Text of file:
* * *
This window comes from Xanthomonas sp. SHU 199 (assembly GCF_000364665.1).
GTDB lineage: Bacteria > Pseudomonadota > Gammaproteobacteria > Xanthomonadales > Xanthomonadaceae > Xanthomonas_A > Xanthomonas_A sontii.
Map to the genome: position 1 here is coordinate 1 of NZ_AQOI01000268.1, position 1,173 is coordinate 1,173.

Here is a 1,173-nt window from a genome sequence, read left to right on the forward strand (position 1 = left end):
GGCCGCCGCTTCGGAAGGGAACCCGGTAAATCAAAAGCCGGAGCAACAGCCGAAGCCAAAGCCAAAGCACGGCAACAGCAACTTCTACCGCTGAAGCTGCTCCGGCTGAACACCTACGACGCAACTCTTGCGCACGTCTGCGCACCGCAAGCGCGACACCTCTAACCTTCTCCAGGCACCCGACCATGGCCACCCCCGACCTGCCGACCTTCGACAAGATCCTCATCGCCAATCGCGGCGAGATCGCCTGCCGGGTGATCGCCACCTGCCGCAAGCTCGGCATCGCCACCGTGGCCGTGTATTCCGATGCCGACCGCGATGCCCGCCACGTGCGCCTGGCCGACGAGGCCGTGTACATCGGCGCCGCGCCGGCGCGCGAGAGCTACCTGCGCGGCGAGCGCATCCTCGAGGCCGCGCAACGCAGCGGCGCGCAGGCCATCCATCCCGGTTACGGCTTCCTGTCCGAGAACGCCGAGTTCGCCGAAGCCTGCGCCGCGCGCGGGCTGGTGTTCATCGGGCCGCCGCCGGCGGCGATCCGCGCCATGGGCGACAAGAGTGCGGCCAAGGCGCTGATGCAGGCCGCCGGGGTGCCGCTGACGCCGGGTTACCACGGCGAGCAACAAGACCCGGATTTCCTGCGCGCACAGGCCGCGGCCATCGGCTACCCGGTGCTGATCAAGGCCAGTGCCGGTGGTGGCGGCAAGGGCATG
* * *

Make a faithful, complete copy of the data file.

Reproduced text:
This window comes from Xanthomonas sp. SHU 199 (assembly GCF_000364665.1).
GTDB lineage: Bacteria > Pseudomonadota > Gammaproteobacteria > Xanthomonadales > Xanthomonadaceae > Xanthomonas_A > Xanthomonas_A sontii.
Map to the genome: position 1 here is coordinate 1 of NZ_AQOI01000268.1, position 1,173 is coordinate 1,173.

Here is a 1,173-nt window from a genome sequence, read left to right on the forward strand (position 1 = left end):
GGCCGCCGCTTCGGAAGGGAACCCGGTAAATCAAAAGCCGGAGCAACAGCCGAAGCCAAAGCCAAAGCACGGCAACAGCAACTTCTACCGCTGAAGCTGCTCCGGCTGAACACCTACGACGCAACTCTTGCGCACGTCTGCGCACCGCAAGCGCGACACCTCTAACCTTCTCCAGGCACCCGACCATGGCCACCCCCGACCTGCCGACCTTCGACAAGATCCTCATCGCCAATCGCGGCGAGATCGCCTGCCGGGTGATCGCCACCTGCCGCAAGCTCGGCATCGCCACCGTGGCCGTGTATTCCGATGCCGACCGCGATGCCCGCCACGTGCGCCTGGCCGACGAGGCCGTGTACATCGGCGCCGCGCCGGCGCGCGAGAGCTACCTGCGCGGCGAGCGCATCCTCGAGGCCGCGCAACGCAGCGGCGCGCAGGCCATCCATCCCGGTTACGGCTTCCTGTCCGAGAACGCCGAGTTCGCCGAAGCCTGCGCCGCGCGCGGGCTGGTGTTCATCGGGCCGCCGCCGGCGGCGATCCGCGCCATGGGCGACAAGAGTGCGGCCAAGGCGCTGATGCAGGCCGCCGGGGTGCCGCTGACGCCGGGTTACCACGGCGAGCAACAAGACCCGGATTTCCTGCGCGCACAGGCCGCGGCCATCGGCTACCCGGTGCTGATCAAGGCCAGTGCCGGTGGTGGCGGCAAGGGCATG